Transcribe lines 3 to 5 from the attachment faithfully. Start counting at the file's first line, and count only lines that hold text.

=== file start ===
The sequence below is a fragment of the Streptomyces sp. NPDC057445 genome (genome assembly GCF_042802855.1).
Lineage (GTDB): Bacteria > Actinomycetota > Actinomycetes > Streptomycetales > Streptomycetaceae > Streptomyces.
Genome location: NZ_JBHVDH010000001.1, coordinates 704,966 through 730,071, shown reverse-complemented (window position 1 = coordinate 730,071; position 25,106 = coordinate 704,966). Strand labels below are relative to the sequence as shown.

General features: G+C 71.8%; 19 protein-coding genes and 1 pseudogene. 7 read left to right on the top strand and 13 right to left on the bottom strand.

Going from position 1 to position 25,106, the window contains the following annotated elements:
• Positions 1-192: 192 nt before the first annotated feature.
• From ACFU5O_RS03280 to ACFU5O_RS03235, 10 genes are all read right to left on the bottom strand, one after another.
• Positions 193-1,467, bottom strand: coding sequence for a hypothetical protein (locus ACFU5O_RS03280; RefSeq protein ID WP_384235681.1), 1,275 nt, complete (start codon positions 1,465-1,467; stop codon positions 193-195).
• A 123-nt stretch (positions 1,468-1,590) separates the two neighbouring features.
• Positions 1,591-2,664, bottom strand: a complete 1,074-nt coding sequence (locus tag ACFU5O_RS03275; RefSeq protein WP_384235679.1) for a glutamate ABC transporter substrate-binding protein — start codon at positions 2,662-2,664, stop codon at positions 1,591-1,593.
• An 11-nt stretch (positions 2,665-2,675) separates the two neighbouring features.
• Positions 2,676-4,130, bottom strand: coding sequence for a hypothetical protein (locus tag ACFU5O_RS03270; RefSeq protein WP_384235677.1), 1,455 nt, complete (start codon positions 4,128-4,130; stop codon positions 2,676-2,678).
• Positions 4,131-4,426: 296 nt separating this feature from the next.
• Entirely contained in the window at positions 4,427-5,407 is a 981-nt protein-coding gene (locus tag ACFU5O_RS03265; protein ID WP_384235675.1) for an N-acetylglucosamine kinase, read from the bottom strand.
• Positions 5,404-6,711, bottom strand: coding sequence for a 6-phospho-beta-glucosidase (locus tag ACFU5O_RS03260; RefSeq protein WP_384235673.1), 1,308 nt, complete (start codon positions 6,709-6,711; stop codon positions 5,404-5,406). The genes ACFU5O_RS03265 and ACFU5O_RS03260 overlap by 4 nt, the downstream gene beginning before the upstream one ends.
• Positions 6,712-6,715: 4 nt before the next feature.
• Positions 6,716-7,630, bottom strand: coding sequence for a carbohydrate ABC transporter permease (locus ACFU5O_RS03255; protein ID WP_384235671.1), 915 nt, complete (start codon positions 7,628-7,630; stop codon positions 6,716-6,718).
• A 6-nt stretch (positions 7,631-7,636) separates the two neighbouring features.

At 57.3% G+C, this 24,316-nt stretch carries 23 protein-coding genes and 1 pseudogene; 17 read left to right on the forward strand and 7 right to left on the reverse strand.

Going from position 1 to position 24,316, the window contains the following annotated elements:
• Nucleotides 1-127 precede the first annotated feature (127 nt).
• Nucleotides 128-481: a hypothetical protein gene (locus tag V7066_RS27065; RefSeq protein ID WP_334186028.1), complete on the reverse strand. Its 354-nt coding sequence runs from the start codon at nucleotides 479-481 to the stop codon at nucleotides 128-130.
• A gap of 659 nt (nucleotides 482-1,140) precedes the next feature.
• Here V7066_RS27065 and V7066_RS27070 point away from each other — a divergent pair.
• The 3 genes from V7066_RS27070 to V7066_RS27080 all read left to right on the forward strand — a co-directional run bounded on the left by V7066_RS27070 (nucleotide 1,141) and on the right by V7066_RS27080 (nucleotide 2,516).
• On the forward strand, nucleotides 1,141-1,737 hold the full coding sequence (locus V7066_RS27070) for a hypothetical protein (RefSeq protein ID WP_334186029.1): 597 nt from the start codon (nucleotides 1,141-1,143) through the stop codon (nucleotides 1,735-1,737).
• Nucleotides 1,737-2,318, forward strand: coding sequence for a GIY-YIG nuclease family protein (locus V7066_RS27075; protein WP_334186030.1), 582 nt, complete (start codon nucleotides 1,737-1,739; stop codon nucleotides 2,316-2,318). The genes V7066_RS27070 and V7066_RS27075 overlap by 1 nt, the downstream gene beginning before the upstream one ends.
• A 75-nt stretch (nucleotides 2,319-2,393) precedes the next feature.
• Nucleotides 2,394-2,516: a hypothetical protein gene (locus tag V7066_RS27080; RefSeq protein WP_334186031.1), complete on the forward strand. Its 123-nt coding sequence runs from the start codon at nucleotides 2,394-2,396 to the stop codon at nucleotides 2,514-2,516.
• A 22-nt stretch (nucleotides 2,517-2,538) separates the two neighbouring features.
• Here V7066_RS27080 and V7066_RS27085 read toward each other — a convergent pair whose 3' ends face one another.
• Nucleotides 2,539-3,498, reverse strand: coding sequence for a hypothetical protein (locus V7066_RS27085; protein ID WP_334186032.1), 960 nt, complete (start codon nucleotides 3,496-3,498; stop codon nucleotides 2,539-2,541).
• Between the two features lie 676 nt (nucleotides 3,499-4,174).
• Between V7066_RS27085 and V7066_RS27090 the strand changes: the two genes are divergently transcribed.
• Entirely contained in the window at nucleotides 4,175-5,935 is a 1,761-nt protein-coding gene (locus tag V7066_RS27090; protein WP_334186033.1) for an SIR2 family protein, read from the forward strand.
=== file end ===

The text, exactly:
Genome location: NZ_JBHVDH010000001.1, coordinates 704,966 through 730,071, shown reverse-complemented (window position 1 = coordinate 730,071; position 25,106 = coordinate 704,966). Strand labels below are relative to the sequence as shown.

General features: G+C 71.8%; 19 protein-coding genes and 1 pseudogene. 7 read left to right on the top strand and 13 right to left on the bottom strand.

Going from position 1 to position 25,106, the window contains the following annotated elements: